Are we having the time of our lives?
Are we coming across clear?
Are we part of the plan here?
It’s about the last day of school for most kids around here, give or take some final exams (which are nothing compared to the AP’s of a few weeks ago!) My Madeleine is now officially a senior in high school. We head to Montreal next week to finish up a slew of college visits with her that have given us an idea of what she might be interested in pursuing for university studies. All of this, combined with my travel plans for the summer are providing an orbital feel to life in general. It is not lost on my that time is flying. It isn’t lost on me that these times are precious either. Part of me is so ready to get to teaching in Taos, and the other part of me pines to capture the beauty we have outside right now in the form of the late spring garden. So I do capture it, as best I can.
A dear friend of mine has been down the rabbit hole of various meditation retreats of late and I am fascinated by her journey. We have talked at length about what makes up a meditation practice, and what we hope to get out of meditating. And I think it’s just the sense of being fully present in our lives. Making sure that we aren’t so busy looking forward to the future, or pondering the past, that we forget to really be here now. Occasionally I will let myself see the seemingly flawless practices of my more centered acquaintances and begin to compare my own messy monkey mind to them and see it in an unkind light. But in chatting with my friend on her journey, she was quick to remind me that not all practices look the same. That what we do in our sketchbooks is a form of meditation. She’s so right. (and, that said, so is running a few miles every day!)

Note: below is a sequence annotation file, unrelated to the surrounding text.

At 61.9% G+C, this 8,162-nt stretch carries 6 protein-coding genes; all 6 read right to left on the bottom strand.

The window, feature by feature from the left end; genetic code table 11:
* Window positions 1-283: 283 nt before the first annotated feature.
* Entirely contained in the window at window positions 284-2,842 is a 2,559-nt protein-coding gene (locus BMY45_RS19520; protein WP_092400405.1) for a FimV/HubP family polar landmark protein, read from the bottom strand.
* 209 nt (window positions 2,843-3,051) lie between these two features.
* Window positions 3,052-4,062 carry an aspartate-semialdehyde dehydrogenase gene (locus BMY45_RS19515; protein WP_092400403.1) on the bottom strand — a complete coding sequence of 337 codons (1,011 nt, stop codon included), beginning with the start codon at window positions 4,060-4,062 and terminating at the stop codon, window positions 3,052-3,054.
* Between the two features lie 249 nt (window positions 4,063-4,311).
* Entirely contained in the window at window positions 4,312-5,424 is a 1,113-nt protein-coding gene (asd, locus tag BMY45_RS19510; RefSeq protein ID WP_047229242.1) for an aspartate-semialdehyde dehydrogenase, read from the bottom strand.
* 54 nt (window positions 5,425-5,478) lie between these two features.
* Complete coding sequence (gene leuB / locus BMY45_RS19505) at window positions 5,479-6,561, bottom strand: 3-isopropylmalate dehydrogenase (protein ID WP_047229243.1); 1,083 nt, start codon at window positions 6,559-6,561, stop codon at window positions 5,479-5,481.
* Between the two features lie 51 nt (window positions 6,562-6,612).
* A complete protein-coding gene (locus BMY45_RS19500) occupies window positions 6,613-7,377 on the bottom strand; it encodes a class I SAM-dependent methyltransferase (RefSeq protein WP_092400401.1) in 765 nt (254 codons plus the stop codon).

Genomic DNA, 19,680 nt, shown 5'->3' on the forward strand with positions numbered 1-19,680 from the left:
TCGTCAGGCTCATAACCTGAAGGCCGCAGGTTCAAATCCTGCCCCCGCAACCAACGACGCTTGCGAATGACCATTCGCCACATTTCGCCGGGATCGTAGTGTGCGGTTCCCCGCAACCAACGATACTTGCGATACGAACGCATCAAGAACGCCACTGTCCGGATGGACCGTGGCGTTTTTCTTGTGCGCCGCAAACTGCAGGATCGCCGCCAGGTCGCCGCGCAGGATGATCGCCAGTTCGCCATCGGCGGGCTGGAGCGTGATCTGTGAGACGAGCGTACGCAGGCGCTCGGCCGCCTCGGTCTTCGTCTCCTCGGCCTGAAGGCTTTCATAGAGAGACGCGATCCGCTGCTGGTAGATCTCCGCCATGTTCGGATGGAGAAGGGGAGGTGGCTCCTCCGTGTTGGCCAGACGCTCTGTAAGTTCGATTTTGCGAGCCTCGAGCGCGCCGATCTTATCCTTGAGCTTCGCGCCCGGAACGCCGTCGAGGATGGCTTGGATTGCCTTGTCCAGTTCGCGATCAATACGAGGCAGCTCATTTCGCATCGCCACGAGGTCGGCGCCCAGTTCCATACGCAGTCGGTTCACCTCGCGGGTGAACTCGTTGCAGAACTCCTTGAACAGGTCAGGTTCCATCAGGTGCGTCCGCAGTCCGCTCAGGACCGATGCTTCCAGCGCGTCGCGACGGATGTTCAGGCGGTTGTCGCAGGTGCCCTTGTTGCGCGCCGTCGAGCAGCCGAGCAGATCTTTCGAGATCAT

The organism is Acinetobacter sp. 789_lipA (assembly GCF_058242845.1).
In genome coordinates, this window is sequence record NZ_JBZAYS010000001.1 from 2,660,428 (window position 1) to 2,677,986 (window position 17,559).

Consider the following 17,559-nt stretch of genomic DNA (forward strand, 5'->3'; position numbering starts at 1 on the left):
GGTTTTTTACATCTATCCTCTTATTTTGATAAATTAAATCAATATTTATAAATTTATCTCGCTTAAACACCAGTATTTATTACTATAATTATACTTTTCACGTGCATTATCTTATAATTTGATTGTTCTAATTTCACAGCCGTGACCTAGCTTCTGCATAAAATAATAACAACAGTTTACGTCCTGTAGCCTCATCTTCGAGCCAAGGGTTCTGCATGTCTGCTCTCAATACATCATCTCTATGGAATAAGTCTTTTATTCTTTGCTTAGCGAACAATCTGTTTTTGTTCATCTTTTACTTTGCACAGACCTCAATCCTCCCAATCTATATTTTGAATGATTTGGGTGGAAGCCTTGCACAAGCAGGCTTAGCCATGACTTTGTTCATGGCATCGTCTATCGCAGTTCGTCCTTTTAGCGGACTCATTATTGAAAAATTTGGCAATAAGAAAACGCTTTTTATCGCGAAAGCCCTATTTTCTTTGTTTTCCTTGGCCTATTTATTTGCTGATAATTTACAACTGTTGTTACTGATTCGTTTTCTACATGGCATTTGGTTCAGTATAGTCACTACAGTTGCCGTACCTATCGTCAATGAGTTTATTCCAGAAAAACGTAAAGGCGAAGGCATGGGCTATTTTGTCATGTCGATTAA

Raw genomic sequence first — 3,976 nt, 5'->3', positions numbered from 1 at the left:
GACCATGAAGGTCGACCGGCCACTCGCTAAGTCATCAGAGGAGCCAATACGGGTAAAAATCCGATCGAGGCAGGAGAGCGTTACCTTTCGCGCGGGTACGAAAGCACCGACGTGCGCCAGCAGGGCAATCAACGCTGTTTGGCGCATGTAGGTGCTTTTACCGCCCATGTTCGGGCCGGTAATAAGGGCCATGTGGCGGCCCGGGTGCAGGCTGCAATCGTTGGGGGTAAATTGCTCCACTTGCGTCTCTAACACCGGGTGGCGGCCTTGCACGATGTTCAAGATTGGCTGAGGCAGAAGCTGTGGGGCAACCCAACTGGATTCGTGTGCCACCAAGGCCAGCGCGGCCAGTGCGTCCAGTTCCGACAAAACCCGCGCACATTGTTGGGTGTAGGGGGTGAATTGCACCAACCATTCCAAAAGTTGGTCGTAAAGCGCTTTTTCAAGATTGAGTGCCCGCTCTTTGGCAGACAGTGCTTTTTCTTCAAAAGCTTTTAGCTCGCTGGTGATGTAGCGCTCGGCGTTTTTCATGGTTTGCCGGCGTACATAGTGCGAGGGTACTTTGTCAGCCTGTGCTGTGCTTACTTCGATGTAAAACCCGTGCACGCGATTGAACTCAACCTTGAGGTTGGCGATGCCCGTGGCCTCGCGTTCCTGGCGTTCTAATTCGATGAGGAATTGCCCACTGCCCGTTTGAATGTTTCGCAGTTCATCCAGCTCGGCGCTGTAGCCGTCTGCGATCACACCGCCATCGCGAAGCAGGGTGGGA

In this book, on most days, I ponder the beautiful, cast out mental lists that might be driving me crazy, get them down on paper and off of my mind. I note what’s important. Noteworthy. Quotable. But mostly I just draw. And for a little bit each day, that act of drawing removes me from the pool of time and I am outside of it. It’s just me and that peony, which will never again be the peony it was this afternoon. I note that my 17 year old kid will be a day older tomorrow. We will put our visit to McGill in Montreal in the sketchbook. Maybe she will even grace the pages of my book with a drawing of her own like she did when she was little. We will mark a small moment in time. Bottle it in a sense.
Somehow, we are part of the plan here. I’m not sure exactly what that plan is, or what part I play in it. But marking the here and the now, day to day, is one way to pin down the impermanent. At least for the time being.